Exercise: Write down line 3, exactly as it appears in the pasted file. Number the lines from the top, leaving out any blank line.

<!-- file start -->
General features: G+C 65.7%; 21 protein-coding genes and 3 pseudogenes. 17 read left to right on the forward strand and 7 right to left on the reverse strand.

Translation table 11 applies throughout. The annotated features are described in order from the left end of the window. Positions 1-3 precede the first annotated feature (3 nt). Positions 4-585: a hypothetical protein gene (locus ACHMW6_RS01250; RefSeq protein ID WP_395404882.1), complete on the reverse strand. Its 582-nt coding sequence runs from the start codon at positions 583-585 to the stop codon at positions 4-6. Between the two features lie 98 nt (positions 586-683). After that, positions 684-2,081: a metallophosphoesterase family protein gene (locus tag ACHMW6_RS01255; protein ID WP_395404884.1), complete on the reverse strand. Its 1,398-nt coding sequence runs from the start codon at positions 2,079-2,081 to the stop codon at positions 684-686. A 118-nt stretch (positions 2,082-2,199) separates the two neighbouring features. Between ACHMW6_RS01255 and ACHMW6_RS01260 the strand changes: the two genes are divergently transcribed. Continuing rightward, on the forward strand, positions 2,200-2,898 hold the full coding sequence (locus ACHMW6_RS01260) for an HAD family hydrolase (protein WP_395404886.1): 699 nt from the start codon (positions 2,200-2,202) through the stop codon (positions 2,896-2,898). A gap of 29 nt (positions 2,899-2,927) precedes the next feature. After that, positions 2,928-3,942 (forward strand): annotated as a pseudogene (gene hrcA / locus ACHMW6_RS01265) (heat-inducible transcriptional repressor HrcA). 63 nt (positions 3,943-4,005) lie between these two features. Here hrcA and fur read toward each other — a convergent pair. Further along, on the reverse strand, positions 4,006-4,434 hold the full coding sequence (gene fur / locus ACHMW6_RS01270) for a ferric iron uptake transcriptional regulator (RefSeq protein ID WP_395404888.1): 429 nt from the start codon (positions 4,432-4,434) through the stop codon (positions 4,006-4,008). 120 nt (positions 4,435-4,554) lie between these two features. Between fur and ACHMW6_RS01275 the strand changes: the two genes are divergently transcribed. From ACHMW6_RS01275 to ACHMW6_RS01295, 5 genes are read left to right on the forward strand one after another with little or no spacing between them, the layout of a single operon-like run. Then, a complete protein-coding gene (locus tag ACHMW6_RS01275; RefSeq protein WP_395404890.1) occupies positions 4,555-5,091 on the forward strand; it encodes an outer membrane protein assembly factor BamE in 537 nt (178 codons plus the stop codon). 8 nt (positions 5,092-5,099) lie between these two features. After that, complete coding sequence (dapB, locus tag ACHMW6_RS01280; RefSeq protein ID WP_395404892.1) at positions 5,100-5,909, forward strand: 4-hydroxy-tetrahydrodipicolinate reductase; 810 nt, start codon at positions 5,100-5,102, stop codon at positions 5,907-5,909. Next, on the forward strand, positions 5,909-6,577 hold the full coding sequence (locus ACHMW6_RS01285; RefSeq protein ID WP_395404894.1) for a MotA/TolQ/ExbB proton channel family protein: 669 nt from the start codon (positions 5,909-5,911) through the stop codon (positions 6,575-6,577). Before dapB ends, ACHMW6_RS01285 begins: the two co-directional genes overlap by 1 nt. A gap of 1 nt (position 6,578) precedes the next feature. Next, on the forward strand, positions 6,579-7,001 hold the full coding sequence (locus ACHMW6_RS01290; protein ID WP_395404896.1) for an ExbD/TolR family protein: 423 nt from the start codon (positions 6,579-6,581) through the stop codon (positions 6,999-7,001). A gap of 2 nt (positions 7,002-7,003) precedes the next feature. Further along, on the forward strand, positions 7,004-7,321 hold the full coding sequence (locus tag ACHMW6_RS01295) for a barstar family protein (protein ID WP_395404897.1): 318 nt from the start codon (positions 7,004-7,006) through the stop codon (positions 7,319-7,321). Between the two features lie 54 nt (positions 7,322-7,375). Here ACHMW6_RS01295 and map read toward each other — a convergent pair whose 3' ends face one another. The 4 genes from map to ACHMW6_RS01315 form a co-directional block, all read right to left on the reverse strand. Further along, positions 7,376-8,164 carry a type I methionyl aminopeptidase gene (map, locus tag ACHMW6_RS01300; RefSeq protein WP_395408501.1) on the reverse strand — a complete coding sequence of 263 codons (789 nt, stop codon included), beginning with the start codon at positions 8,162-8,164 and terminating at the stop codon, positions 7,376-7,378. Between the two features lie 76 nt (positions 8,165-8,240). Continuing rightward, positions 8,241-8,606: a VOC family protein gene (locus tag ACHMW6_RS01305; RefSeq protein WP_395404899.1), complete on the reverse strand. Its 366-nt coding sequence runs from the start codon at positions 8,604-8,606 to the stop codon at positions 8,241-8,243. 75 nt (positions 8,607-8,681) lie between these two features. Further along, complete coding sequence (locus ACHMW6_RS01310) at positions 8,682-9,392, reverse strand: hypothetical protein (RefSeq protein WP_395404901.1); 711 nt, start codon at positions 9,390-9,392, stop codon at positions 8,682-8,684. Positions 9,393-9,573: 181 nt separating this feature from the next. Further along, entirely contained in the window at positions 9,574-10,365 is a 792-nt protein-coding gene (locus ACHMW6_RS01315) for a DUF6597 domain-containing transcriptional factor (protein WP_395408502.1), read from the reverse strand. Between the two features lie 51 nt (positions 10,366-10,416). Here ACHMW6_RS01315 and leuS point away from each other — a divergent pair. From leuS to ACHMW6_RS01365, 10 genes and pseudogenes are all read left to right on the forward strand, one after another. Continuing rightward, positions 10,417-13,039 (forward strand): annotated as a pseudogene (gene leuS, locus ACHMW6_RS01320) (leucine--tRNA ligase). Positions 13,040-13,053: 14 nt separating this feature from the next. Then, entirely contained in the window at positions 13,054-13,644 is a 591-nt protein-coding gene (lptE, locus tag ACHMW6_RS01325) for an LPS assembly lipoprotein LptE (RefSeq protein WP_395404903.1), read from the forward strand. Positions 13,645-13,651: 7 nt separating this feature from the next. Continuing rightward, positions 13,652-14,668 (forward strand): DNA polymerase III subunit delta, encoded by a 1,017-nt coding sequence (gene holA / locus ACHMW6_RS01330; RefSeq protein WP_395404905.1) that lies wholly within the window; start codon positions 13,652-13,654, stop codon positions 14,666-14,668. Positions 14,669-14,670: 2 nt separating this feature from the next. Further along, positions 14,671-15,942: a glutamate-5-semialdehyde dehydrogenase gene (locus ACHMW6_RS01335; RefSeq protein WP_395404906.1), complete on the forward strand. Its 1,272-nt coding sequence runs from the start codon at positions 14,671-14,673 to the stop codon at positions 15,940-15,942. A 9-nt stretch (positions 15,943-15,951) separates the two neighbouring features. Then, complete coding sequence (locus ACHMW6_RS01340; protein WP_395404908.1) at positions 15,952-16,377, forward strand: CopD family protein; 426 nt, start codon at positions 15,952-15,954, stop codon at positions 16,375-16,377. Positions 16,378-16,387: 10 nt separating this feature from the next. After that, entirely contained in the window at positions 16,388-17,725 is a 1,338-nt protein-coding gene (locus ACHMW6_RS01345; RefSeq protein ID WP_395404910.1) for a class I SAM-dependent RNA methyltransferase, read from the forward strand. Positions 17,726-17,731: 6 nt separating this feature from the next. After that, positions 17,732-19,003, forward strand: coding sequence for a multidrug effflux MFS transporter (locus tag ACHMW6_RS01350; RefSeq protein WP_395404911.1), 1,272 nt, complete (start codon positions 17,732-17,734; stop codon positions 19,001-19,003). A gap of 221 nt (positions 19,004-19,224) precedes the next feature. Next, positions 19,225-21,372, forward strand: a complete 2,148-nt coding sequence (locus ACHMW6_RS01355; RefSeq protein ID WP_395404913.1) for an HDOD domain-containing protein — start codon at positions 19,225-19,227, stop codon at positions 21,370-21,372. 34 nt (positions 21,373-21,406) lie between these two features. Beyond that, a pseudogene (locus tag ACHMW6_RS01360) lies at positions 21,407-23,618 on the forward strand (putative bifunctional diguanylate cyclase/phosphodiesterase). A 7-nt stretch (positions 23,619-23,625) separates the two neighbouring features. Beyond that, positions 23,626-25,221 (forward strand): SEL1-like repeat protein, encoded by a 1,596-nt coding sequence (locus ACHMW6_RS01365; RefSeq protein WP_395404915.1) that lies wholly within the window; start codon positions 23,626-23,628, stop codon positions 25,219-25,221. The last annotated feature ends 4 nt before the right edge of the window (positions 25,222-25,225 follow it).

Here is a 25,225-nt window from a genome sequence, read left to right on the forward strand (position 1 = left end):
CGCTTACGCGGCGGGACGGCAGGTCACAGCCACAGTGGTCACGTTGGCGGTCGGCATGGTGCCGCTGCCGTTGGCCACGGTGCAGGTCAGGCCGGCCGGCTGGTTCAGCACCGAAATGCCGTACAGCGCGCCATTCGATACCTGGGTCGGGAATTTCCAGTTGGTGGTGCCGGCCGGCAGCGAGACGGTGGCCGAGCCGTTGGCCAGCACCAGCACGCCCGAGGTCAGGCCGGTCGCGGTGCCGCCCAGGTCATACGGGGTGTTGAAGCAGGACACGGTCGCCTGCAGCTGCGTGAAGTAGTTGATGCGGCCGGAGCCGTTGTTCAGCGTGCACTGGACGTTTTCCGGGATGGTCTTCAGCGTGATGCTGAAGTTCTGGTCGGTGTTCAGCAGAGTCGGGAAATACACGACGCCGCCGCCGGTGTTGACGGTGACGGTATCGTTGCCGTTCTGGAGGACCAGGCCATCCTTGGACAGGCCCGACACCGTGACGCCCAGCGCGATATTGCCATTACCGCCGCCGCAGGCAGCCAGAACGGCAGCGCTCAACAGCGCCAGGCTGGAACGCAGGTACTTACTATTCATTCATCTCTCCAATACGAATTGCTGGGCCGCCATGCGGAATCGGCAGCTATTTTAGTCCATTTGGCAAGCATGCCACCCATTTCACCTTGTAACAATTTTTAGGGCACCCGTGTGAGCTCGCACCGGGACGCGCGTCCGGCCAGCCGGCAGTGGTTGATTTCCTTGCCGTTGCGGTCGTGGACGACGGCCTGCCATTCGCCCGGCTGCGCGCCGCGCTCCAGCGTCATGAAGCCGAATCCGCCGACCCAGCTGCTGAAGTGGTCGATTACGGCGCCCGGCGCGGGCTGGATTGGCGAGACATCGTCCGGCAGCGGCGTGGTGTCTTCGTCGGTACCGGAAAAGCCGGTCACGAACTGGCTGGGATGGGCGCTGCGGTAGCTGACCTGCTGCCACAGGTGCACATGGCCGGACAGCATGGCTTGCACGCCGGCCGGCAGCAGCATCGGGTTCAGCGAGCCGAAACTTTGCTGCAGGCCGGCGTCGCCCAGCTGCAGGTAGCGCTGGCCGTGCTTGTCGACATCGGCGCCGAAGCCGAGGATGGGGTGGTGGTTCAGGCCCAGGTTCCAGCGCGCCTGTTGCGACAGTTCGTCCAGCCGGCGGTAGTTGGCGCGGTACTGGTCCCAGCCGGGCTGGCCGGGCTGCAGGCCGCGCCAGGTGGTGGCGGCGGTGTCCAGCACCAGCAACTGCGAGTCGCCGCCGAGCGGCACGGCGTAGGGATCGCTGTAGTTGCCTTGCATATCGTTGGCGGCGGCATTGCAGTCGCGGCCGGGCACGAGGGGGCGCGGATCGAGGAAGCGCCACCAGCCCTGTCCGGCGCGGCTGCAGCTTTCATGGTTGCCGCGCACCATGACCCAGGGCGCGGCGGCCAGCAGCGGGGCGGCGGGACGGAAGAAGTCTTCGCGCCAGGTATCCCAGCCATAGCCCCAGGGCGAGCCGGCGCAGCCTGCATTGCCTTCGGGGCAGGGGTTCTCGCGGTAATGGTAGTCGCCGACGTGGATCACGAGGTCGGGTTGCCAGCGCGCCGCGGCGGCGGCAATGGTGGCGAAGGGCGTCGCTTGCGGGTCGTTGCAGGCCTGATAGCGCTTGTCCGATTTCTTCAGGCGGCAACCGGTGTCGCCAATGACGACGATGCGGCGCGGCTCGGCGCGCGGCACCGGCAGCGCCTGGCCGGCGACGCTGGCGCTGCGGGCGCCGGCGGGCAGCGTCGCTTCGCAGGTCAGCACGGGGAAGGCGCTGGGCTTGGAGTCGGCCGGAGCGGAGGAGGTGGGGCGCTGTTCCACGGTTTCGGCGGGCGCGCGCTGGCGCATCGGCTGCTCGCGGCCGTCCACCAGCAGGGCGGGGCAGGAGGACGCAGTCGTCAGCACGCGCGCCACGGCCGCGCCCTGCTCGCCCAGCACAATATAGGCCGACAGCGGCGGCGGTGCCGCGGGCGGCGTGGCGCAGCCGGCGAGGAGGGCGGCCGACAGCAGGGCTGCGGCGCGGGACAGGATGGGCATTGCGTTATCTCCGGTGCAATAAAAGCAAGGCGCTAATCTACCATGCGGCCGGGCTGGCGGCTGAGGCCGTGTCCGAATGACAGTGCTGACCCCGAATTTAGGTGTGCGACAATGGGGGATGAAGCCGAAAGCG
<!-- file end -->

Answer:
Here is a 25,225-nt window from a genome sequence, read left to right on the forward strand (position 1 = left end):